Europeans have always been possessive of their recipes. But in 1411, the law got involved. A bluish cheese with green veins and a strong odor that went by the name Roquefort was starting to appear in areas of France outside of the southern region where the cheese was first discovered a century before. (Yes, discovered, after a different type of cheese molded beyond recognition). Under pressure from the small coterie of cheese makers, the French parliament issued a decree that only cheese produced in the region of the cheese’s origin could use the name Roquefort.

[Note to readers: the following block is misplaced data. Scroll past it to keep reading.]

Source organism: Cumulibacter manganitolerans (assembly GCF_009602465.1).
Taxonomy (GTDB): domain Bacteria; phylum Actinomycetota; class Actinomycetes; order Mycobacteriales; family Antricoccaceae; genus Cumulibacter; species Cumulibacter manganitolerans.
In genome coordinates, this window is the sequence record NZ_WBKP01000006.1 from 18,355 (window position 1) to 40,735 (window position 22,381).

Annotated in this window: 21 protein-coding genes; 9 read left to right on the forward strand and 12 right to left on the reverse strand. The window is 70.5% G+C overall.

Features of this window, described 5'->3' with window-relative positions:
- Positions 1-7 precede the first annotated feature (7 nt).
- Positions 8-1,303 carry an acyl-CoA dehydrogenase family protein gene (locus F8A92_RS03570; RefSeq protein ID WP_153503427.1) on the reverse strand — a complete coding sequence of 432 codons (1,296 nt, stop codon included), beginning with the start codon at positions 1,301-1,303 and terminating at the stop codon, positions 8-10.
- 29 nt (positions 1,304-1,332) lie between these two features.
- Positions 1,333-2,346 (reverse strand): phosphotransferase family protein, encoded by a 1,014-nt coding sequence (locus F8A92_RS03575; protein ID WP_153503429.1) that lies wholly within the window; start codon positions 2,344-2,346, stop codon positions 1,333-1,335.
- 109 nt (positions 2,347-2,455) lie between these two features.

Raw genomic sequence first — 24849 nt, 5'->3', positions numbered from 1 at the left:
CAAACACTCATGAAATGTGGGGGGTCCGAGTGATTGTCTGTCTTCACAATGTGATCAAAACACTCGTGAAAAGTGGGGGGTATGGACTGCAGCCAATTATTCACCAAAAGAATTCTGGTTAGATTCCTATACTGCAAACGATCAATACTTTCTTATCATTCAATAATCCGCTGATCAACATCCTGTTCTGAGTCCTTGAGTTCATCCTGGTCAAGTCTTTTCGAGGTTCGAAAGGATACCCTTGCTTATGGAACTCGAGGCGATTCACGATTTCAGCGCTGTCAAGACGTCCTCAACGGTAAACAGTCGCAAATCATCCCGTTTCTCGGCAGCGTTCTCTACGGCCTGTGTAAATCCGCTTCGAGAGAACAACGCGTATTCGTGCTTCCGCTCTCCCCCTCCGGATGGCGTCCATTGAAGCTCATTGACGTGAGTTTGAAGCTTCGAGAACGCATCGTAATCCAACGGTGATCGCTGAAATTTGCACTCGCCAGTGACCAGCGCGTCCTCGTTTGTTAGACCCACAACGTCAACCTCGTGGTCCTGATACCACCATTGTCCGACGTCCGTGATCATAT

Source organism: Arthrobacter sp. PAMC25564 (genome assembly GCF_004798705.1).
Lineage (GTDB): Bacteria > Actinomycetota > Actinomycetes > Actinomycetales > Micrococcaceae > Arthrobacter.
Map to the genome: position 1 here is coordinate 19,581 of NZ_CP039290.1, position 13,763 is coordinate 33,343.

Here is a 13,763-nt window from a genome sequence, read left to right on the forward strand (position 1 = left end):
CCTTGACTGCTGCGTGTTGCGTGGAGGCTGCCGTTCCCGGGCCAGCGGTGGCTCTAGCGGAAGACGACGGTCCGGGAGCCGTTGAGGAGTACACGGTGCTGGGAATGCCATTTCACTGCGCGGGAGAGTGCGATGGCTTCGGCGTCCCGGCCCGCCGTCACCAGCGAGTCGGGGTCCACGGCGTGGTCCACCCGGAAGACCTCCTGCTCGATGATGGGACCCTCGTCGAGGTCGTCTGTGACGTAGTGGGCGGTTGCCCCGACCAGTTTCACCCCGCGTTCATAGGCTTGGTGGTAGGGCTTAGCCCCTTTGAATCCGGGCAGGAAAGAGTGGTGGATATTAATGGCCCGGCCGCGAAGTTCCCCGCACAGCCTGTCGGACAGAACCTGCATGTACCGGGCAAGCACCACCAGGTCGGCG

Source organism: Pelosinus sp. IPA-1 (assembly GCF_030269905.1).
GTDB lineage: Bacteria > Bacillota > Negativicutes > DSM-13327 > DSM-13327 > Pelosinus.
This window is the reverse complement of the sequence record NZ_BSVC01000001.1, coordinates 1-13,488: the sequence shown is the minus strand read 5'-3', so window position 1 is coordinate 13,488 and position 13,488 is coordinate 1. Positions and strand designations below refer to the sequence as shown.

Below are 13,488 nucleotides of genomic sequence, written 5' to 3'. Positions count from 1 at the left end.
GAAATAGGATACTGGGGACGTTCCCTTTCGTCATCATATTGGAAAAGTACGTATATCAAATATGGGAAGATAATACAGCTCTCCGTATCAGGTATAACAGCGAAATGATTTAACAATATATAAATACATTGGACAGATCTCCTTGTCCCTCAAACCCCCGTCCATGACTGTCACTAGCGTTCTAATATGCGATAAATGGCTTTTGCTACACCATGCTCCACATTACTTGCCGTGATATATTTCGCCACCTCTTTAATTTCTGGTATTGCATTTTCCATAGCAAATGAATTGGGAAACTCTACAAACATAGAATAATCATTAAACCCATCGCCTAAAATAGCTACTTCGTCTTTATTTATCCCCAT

Today, the name Roquefort is still limited to curds produced in Southern France in dark, damp caves that facilitates growth of the specific type of